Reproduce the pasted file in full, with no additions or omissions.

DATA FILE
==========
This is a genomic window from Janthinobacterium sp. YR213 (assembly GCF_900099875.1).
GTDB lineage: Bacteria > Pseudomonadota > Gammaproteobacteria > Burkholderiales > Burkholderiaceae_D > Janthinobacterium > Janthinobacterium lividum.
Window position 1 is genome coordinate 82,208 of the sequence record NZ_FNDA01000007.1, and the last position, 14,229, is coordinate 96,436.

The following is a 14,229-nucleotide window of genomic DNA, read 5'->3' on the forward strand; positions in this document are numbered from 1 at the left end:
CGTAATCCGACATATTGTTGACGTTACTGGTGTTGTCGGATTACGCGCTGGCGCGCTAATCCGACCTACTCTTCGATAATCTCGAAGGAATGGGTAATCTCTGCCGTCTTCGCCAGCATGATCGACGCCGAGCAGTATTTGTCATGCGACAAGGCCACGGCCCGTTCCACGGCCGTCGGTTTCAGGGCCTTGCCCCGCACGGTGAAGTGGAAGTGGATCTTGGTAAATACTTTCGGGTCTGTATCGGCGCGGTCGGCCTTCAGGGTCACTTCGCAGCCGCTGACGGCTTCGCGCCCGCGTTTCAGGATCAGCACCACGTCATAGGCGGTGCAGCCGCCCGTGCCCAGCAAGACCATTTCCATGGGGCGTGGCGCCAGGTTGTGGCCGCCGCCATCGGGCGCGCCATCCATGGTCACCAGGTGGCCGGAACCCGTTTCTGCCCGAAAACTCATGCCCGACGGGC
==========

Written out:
This is a genomic window from Janthinobacterium sp. YR213 (assembly GCF_900099875.1).
GTDB lineage: Bacteria > Pseudomonadota > Gammaproteobacteria > Burkholderiales > Burkholderiaceae_D > Janthinobacterium > Janthinobacterium lividum.
Window position 1 is genome coordinate 82,208 of the sequence record NZ_FNDA01000007.1, and the last position, 14,229, is coordinate 96,436.

The following is a 14,229-nucleotide window of genomic DNA, read 5'->3' on the forward strand; positions in this document are numbered from 1 at the left end:
CGTAATCCGACATATTGTTGACGTTACTGGTGTTGTCGGATTACGCGCTGGCGCGCTAATCCGACCTACTCTTCGATAATCTCGAAGGAATGGGTAATCTCTGCCGTCTTCGCCAGCATGATCGACGCCGAGCAGTATTTGTCATGCGACAAGGCCACGGCCCGTTCCACGGCCGTCGGTTTCAGGGCCTTGCCCCGCACGGTGAAGTGGAAGTGGATCTTGGTAAATACTTTCGGGTCTGTATCGGCGCGGTCGGCCTTCAGGGTCACTTCGCAGCCGCTGACGGCTTCGCGCCCGCGTTTCAGGATCAGCACCACGTCATAGGCGGTGCAGCCGCCCGTGCCCAGCAAGACCATTTCCATGGGGCGTGGCGCCAGGTTGTGGCCGCCGCCATCGGGCGCGCCATCCATGGTCACCAGGTGGCCGGAACCCGTTTCTGCCCGAAAACTCATGCCCGACGGGC